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Killed twice in 1600s, hoax “dragon” slain again—in creationism dispute

May 8, 2013
Special to World Science  

A “drag­on” thought to have turned up out­side Rome in the 1600s was killed once, or even twice, in the lo­cal lo­re of its day.

It then lay for­got­ten for three cen­turies—be­fore tak­ing on yet a new life, in the minds of some crea­t­ion­ists who saw in the tale com­pel­ling ev­i­dence for their be­liefs.

Two bi­ol­o­gists from Fay­ette­ville State Uni­vers­ity in North Car­o­li­na have now de­cid­ed to slay the beast once and for all, by do­ing some sleuthing to con­firm what many Ital­ians al­ready sus­pected way back then.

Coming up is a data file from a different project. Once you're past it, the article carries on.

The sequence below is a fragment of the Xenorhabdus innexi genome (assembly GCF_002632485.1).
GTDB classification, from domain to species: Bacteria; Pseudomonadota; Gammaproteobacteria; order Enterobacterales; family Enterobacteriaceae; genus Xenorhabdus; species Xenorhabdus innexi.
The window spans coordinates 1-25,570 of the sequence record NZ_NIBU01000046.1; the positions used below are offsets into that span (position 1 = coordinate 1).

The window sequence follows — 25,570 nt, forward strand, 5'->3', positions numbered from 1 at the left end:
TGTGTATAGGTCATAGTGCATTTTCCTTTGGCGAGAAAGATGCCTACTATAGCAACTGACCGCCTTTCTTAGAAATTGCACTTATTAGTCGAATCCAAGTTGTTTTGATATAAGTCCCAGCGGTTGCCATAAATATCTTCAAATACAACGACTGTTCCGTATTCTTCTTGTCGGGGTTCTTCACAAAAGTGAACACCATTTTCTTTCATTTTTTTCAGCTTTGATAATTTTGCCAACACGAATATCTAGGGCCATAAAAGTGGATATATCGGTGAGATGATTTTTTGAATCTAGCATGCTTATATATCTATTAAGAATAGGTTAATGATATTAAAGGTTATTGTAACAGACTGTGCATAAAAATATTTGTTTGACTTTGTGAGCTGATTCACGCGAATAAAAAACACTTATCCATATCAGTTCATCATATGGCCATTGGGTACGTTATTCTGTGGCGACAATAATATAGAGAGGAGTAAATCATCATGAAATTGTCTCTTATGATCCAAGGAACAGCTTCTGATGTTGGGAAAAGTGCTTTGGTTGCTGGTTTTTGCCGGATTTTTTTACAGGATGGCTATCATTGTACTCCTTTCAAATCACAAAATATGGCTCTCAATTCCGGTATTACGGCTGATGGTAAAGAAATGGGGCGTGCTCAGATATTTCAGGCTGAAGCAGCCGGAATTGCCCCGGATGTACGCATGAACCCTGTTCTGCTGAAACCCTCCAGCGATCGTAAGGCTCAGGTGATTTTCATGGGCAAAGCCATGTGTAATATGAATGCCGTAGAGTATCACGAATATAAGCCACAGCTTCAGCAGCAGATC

Engravings from Meyer's book.


The drag­on was a hoax, they con­clude. Such ex­ist­ence as it had, they add, was based on a forgery com­posed of var­i­ous an­i­mal bones. In that sense it was not too un­like the fa­mous Pilt­down Man, a fake “early hu­man” con­sist­ing of the low­er jaw­bone of an orang­u­tan com­bined with a hu­man skull. That scheme was ex­posed in 1953.

The drag­on sto­ry as trans­mit­ted through old doc­u­ments has de­light­ed some crea­t­ion­ists be­cause they cite the mon­ster—en­grav­ings from the time in­clude a de­tailed skele­tal view—as proof that con­tra­ry to main­stream sci­ence, a fly­ing, rep­til­i­an cous­in of the di­no­saurs lived just re­cent­ly.